tity of water su?icient for the hydration of the
dextrose but insufficient to form a solution of
all of the dextrose and beating the mixture until
a fondant-like compound is produced.
5. Process of making a fondant-like compound
which comprises mixing with anhydrous dextrose,
without heating, a quantity of water su?lclent
10 for the hydration of the dextrose but insu?icient
sition comprising hydrate dextrose as a major
constituent which comprises making a dry mix
ture of a major quantity of anhydrous dextrose
and a nucleating quantity of hydrate dextrose,
adding water in quantities sufficient for the hy
dration of substantially’ all of the anhydrous dex
trose but insu?lcient for the solution of all oi’
the dextrose present and stirring the mass during
the period of crystallization to produce a ton
dant-like compound.
10
‘
to form a solution of all 0! the dextrose there
8. Process of producing fine grained fondant
by and beating the mixture causing the crystal
like masses from coarse anhydrous dextrose
lization to proceed at room temperature until
a fondant-like compound is obtained having the
15 desired balance between solid and liquid phases.
6. Process of making a iondant-like compound
which comprises mixing with granular anhydrous
dextrose and a small quantity of powdered dex
trose hydrate, without heating, a quantity of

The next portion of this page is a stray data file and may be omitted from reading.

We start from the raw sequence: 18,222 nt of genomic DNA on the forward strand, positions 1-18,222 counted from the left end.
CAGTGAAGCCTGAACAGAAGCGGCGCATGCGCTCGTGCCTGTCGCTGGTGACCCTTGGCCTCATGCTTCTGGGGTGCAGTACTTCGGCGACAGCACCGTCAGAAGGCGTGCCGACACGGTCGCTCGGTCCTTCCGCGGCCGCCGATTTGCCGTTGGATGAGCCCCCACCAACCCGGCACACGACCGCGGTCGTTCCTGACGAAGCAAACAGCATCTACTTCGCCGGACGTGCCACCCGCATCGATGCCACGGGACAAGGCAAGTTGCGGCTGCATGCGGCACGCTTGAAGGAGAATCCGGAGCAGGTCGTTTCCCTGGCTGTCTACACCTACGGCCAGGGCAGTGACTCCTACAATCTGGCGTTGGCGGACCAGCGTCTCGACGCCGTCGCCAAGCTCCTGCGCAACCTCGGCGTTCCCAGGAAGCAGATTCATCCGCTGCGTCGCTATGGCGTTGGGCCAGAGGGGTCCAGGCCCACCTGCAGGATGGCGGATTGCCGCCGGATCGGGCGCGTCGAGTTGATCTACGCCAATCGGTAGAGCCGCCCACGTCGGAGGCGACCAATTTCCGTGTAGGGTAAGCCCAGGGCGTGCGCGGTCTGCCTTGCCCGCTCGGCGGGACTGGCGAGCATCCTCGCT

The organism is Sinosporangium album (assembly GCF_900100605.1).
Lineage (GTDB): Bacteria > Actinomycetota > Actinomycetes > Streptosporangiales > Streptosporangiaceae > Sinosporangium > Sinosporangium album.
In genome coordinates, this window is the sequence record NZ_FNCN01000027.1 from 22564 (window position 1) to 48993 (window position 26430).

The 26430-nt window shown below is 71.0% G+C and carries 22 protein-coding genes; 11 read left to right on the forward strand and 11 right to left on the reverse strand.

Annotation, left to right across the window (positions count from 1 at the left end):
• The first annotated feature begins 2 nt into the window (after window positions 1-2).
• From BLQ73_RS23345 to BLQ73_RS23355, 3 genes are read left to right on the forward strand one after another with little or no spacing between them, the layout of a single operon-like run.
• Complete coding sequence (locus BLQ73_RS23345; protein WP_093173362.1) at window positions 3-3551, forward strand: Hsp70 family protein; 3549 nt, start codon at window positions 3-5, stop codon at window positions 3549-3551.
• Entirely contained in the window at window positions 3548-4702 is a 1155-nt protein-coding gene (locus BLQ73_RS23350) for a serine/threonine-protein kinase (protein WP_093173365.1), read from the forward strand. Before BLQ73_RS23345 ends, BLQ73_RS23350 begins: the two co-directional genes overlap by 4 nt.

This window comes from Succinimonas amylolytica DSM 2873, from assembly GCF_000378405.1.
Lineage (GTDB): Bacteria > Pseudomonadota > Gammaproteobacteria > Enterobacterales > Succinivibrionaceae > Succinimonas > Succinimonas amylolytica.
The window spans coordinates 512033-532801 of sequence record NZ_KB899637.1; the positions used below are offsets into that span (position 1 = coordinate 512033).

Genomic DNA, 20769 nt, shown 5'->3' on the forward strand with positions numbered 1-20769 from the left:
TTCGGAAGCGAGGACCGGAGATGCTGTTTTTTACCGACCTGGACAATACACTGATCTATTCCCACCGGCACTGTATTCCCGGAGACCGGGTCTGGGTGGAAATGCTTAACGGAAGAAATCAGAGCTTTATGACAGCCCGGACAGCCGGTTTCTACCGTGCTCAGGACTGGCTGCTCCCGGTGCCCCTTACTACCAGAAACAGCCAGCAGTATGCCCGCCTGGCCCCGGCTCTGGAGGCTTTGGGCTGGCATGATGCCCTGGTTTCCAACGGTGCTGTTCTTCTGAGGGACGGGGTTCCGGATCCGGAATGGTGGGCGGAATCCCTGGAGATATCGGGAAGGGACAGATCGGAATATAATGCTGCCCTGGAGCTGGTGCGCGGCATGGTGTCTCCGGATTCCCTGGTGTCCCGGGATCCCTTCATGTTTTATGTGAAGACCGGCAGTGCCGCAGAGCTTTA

20 water sumcient tor the hydration oi the dextrose
but insu?icient to form a solution of all of the
dextrose beating the mixture and thereby caus
ing‘ the crystallization to proceed at room tem
perature until a fondant-like compound is ob
25 tained.
'1. Process of producing a soft plastic compo
without grinding which comprises preparing a
mixture containing a major quantity of coarse
grained anhydrous dextrose and a nucleating 15
quantity of hydrate dextrose, adding water to
said mixture in quantities su?icient to hydrate
the anhydrous dextrose but insuihcient to form
a solution with all the dextrose present, and con
trolling the hydrate crystallization by stirring to 20
produce a fondant-like compound containing
small crystals of hydrate dextrose from the large
crystals of anhydrous dextrose originally pres
ent.
‘
25
CARL S. MINER.
CERTIFIGATE OF CORRECTION.
September 15, 1938.
Patent to, 2,129,359.
CARL S. MINER.
It is hereby certified that error appears in ,the printed specification
or the above numbered patent requiring correction as follows: Page 1, first
co1umn,~1ine 15, strike out the words f‘by first dissolving the sugar“ and
insert the same after l'sucrose,‘I inline 16; page}, second column, line 1h,
for "commercail" read commercial; page 5, first colimmy lines 11' and 12,
claim 5, for I'tl'u-n'eb'yanribeating the mixture‘l read beating the mixture and
thereby; and that the said Letters Patent should be read with this correc
tion therein that the same may conform to the record of the case in the
Patent Office .
Signed and sealed this 1st day of November, A.‘ D. 1938.
Henry Van Arsdale
(Seal)
'Acting commissioner of Patents.
,
Документ
Категория
Без категории
Просмотров
0
Размер файла
486 Кб
Теги
1/--страниц
Пожаловаться на содержимое документа